Simon (1980)

PG | 100 mins | Comedy, Science fiction | 29 February 1980

Director:

Marshall Brickman

Producer:

Martin Bregman

Cinematographer:

Adam Holender

Editor:

Nina Feinberg

Production Designer:

Stuart Wurtzel

Production Company:

A Martin Bregman Production
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HISTORY

       A 12 Jan 1979 HR news item announced that principal photography would begin 26 Feb 1979 in New York City. According to a brief in the 4 Apr 1979 Var, the production spent five weeks filming there. A 6 Jun 1979 Var news brief reported that eight days of filming were also completed in Warren, NJ.
       According to production notes in AMPAS library files, the picture had a ten-week shooting schedule. The film’s climax, involving a rocket launch, took a week to shoot at the NASA Kennedy Space Center in Merritt Island, FL. The relatively new Space Shuttle was featured in exterior sequences. Back in New York City, production designer Stuart Wurtzel built sets to use as the spaceship interior.
       Due to director Marshall Brickman’s admiration of architect Richard Meier’s work, the exterior of the Bronx Development Center, a Meier-designed building, became the film’s Institute for Advanced Concepts. Brickman also used exteriors and interiors from three private residences, two of which were Meier designs, to show different views of The Institute.
       The palette of the movie changed depending on the action. Sequences with Simon in New York City focused on the use of primary colors. Once the action moved to The Institute, the color scheme switched to white-on-white. At the film’s end, warm colors were used to compliment the countryside.
       The 12 Jan 1979 HR stated that the picture marked the theatrical directorial debut of Marshall Brickman, best known for his writing collaboration with Woody Allen. A 22 Aug 1979 Warner Bros. Pictures press release announced that actress Judy Graubart would make her theatrical film debut. ...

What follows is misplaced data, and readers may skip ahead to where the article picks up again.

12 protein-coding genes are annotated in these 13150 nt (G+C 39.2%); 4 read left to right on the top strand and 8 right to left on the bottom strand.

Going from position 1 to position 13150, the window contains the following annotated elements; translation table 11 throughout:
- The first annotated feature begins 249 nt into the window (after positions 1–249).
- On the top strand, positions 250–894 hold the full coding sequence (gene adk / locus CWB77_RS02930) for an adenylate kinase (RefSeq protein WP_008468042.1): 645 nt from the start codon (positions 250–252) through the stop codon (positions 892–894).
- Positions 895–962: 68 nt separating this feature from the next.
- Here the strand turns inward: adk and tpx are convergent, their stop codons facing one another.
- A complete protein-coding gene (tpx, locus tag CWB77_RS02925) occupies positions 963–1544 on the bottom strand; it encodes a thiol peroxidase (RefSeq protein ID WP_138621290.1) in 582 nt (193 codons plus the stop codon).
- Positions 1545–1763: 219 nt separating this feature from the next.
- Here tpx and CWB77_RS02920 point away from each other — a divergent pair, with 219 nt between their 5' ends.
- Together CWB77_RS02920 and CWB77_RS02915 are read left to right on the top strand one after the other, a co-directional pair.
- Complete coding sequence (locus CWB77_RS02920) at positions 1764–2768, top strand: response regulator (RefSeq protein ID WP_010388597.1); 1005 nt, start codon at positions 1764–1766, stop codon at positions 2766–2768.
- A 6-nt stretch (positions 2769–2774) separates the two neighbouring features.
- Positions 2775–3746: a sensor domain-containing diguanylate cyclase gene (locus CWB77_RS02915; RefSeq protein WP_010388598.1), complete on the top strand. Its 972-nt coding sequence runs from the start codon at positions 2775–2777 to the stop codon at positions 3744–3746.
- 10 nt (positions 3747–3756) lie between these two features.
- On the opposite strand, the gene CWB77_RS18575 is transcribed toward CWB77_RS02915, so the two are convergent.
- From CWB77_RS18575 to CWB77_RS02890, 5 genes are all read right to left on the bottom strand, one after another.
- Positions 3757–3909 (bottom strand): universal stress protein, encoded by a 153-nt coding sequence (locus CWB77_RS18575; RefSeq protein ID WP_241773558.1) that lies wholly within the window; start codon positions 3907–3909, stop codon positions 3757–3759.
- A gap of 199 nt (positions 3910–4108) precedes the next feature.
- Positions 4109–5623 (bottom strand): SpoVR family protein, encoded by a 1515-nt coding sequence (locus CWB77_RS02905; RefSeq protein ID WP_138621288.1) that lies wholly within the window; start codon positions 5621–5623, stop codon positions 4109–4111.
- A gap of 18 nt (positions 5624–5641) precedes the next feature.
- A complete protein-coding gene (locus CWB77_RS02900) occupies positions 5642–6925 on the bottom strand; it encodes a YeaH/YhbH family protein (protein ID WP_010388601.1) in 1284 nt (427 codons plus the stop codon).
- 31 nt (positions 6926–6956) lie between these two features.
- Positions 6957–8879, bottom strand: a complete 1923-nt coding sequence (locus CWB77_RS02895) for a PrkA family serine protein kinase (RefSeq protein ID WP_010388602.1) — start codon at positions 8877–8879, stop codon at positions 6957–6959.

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       A 12 Jan 1979 HR news item announced that principal photography would begin 26 Feb 1979 in New York City. According to a brief in the 4 Apr 1979 Var, the production spent five weeks filming there. A 6 Jun 1979 Var news brief reported that eight days of filming were also completed in Warren, NJ.
       According to production notes in AMPAS library files, the picture had a ten-week shooting schedule. The film’s climax, involving a rocket launch, took a week to shoot at the NASA Kennedy Space Center in Merritt Island, FL. The relatively new Space Shuttle was featured in exterior sequences. Back in New York City, production designer Stuart Wurtzel built sets to use as the spaceship interior.
       Due to director Marshall Brickman’s admiration of architect Richard Meier’s work, the exterior of the Bronx Development Center, a Meier-designed building, became the film’s Institute for Advanced Concepts. Brickman also used exteriors and interiors from three private residences, two of which were Meier designs, to show different views of The Institute.
       The palette of the movie changed depending on the action. Sequences with Simon in New York City focused on the use of primary colors. Once the action moved to The Institute, the color scheme switched to white-on-white. At the film’s end, warm colors were used to compliment the countryside.
       The 12 Jan 1979 HR stated that the picture marked the theatrical directorial debut of Marshall Brickman, best known for his writing collaboration with Woody Allen. A 22 Aug 1979 Warner Bros. Pictures press release announced that actress Judy Graubart would make her theatrical film debut.

      The following acknowledgment appears in end credits: ”We would like to express our appreciation to the New York City Mayor’s Office of Motion Pictures & Television.”

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GEOGRAPHIC LOCATIONS
SOURCE CITATIONS
SOURCE
DATE
PAGE
Hollywood Reporter
12 Jan 1979
---
Hollywood Reporter
21 Feb 1980
p. 3
Los Angeles Times
14 Mar 1980
p. 1
New York Times
29 Feb 1980
p. 5
Variety
4 Apr 1979
---
Variety
6 Jun 1979
---
Variety
27 Feb 1980
p. 20
CAST
PRODUCTION CREDITS
NAME
PARENT COMPANY
PRODUCTION COMPANY
PRODUCTION TEXT
A Martin Bregman Production
NAME
CREDITED AS
CREDIT
DIRECTORS
1st asst dir
2d asst dir
DGA trainee
PRODUCERS
Exec prod
PHOTOGRAPHY
Dir of photog
Cam op
Asst cam
Asst cam
Gaffer